How a robot helped remove Colonial Heights man’s debilitating back pain

RICHMOND, Va. -- A year and a half ago, taking simple steps was a huge challenge for retired Colonial Heights educator Robert Goulder. A ruptured disc in his back eventually deprived the 78-year-old man of his mobility and the things he liked to do, including exercising and helping coach baseball.

"I reached the point where the pain was pretty severe and later became what I call excruciating," Goulder said. "Unless you've gone through that pain, it's hard to explain to somebody how bad the pain was."

Goulder turned to Dr. Joshua Herzog, an orthopedic spine surgeon who practices medicine at Johnston Willis and Chippenham Hospital.

Herzog said several patients suffer back and leg pain because of compressed nerves caused by problems with the discs between the spinal bones.

"Lower back pain or radicular pain, which is leg pain that comes from the nerves getting crushed can be severely debilitating for patients," Herzog said. "It's not just the pain that's getting you, it's the psychological factors, it is the lack of sleep, it's the daily adjustments you've having to make."

While physicians prefer alternative treatments to surgery, including physical therapy, alternate bed rest with ambulation, and medications, sometimes surgery is the best option.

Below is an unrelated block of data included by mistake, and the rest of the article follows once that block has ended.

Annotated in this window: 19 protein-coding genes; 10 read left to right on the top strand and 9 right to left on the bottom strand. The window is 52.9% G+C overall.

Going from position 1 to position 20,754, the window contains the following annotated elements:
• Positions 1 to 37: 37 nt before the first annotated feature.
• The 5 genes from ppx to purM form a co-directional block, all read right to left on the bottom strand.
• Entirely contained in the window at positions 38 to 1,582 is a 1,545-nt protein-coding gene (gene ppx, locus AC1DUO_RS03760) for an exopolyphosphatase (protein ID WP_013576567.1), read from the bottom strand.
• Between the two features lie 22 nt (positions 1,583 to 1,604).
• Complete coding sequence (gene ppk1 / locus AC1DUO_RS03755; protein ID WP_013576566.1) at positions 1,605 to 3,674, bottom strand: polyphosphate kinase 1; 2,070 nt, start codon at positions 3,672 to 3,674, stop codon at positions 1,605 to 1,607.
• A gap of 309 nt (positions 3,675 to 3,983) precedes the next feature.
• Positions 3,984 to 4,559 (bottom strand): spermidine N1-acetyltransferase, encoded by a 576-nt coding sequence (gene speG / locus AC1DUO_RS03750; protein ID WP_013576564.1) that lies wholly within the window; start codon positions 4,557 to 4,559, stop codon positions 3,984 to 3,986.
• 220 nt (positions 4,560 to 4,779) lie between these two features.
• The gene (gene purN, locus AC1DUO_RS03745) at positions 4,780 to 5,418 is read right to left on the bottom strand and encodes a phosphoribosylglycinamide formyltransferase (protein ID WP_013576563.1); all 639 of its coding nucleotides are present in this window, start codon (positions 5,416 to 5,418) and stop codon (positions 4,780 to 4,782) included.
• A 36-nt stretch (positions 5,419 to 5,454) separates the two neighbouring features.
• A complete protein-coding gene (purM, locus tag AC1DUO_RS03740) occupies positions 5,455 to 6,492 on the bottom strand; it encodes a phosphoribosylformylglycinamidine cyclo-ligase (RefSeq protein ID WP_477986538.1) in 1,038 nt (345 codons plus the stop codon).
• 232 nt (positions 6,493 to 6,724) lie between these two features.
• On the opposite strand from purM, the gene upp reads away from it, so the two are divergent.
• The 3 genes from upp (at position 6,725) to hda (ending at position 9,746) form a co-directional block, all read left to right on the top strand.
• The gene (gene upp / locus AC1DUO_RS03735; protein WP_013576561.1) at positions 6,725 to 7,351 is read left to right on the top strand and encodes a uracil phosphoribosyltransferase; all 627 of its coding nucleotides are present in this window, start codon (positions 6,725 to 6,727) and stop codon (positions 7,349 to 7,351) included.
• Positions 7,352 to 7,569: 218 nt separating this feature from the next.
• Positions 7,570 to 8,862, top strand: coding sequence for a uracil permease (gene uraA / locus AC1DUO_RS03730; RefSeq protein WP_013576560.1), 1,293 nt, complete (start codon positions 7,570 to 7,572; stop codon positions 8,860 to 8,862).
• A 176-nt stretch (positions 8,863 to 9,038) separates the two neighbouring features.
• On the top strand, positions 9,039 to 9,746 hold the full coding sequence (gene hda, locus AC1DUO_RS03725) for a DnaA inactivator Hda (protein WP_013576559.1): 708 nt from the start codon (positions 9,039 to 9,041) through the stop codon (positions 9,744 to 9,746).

An MRI confirmed what was causing the pain radiating along Goulder's sciatic nerve. It also showed Goulder was a good candidate for surgery using a state-of-the-art robot. The machine helps surgeons like Herzog perform less invasive surgeries on patients with ailments that include unstable spines, slipped or ruptured discs, degenerative disc diseases, and tumors on the spine.

"It kind of acts like another set of very skilled eyes and hands," Herzog said. "[The robot] allows the incision or dissection around the spine to be minimized so that advancement in technology has really helped us to lower the morbidity that's associated with surgeries that require a fusion."

In most cases, patients are feeling better and mobile again four to six weeks after surgery.

Goulder said his quality of life improved almost immediately, with the pain subsiding within the first few months of surgery.

"He said there would be some good days and bad days and he was right," Goulder said. "Two months afterwards, I was back at the Y."

Goulder said surgery was the best option for him and was grateful that he's now able to enjoy a mobile and pain-free life with loved ones.

"I'm able to do now what I want to and hopefully I can do that for years to come," Goulder said.

Learn more here.

Working For Your Health is a partnership with HCA Healthcare. Serving the greater Richmond area, Chippenham, Henrico Doctors’, Johnston-Willis, Parham Doctors’, and Retreat Doctors’ Hospital are part of HCA Virginia. Watch for Working For Your Health reports Tuesdays on CBS 6 News at 7 p.m. 

Watch for Working For Your Health reports on CBS 6.

Watch for Working For Your Health reports on CBS 6.

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